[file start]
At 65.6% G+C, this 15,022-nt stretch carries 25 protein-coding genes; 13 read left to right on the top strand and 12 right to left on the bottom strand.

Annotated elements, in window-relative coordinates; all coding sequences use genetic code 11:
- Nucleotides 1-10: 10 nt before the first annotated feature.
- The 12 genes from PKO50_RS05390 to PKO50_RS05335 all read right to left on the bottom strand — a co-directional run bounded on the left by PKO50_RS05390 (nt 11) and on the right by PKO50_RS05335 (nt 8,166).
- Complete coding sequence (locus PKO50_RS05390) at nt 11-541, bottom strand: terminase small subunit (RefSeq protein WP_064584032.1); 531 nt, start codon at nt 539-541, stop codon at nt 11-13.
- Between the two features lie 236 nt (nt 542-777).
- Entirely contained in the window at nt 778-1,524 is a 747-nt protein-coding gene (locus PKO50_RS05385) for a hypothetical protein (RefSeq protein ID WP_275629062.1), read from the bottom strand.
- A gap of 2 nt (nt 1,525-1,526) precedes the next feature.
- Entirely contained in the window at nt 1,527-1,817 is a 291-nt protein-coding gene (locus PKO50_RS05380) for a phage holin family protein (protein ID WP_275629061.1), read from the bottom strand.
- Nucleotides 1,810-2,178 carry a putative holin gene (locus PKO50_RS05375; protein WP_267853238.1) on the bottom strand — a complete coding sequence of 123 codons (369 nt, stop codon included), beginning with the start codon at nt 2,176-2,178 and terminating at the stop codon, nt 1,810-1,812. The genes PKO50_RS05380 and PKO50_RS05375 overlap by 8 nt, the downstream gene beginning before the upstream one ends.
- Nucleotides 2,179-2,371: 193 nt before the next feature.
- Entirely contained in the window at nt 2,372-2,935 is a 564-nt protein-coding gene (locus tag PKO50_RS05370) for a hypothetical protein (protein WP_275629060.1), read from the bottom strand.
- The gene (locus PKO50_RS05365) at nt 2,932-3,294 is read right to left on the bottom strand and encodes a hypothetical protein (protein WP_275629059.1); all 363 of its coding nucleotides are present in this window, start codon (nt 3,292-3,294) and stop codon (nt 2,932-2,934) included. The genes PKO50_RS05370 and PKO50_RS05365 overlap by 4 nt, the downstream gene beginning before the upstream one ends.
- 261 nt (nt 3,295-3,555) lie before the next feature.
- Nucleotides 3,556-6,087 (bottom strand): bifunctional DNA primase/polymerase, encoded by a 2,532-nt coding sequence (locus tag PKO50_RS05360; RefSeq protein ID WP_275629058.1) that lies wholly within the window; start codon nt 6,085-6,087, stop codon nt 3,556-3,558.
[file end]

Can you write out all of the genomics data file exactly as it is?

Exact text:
At 65.6% G+C, this 15,022-nt stretch carries 25 protein-coding genes; 13 read left to right on the top strand and 12 right to left on the bottom strand.

Annotated elements, in window-relative coordinates; all coding sequences use genetic code 11:
- Nucleotides 1-10: 10 nt before the first annotated feature.
- The 12 genes from PKO50_RS05390 to PKO50_RS05335 all read right to left on the bottom strand — a co-directional run bounded on the left by PKO50_RS05390 (nt 11) and on the right by PKO50_RS05335 (nt 8,166).
- Complete coding sequence (locus PKO50_RS05390) at nt 11-541, bottom strand: terminase small subunit (RefSeq protein WP_064584032.1); 531 nt, start codon at nt 539-541, stop codon at nt 11-13.
- Between the two features lie 236 nt (nt 542-777).
- Entirely contained in the window at nt 778-1,524 is a 747-nt protein-coding gene (locus PKO50_RS05385) for a hypothetical protein (RefSeq protein ID WP_275629062.1), read from the bottom strand.
- A gap of 2 nt (nt 1,525-1,526) precedes the next feature.
- Entirely contained in the window at nt 1,527-1,817 is a 291-nt protein-coding gene (locus PKO50_RS05380) for a phage holin family protein (protein ID WP_275629061.1), read from the bottom strand.
- Nucleotides 1,810-2,178 carry a putative holin gene (locus PKO50_RS05375; protein WP_267853238.1) on the bottom strand — a complete coding sequence of 123 codons (369 nt, stop codon included), beginning with the start codon at nt 2,176-2,178 and terminating at the stop codon, nt 1,810-1,812. The genes PKO50_RS05380 and PKO50_RS05375 overlap by 8 nt, the downstream gene beginning before the upstream one ends.
- Nucleotides 2,179-2,371: 193 nt before the next feature.
- Entirely contained in the window at nt 2,372-2,935 is a 564-nt protein-coding gene (locus tag PKO50_RS05370) for a hypothetical protein (protein WP_275629060.1), read from the bottom strand.
- The gene (locus PKO50_RS05365) at nt 2,932-3,294 is read right to left on the bottom strand and encodes a hypothetical protein (protein WP_275629059.1); all 363 of its coding nucleotides are present in this window, start codon (nt 3,292-3,294) and stop codon (nt 2,932-2,934) included. The genes PKO50_RS05370 and PKO50_RS05365 overlap by 4 nt, the downstream gene beginning before the upstream one ends.
- 261 nt (nt 3,295-3,555) lie before the next feature.
- Nucleotides 3,556-6,087 (bottom strand): bifunctional DNA primase/polymerase, encoded by a 2,532-nt coding sequence (locus tag PKO50_RS05360; RefSeq protein ID WP_275629058.1) that lies wholly within the window; start codon nt 6,085-6,087, stop codon nt 3,556-3,558.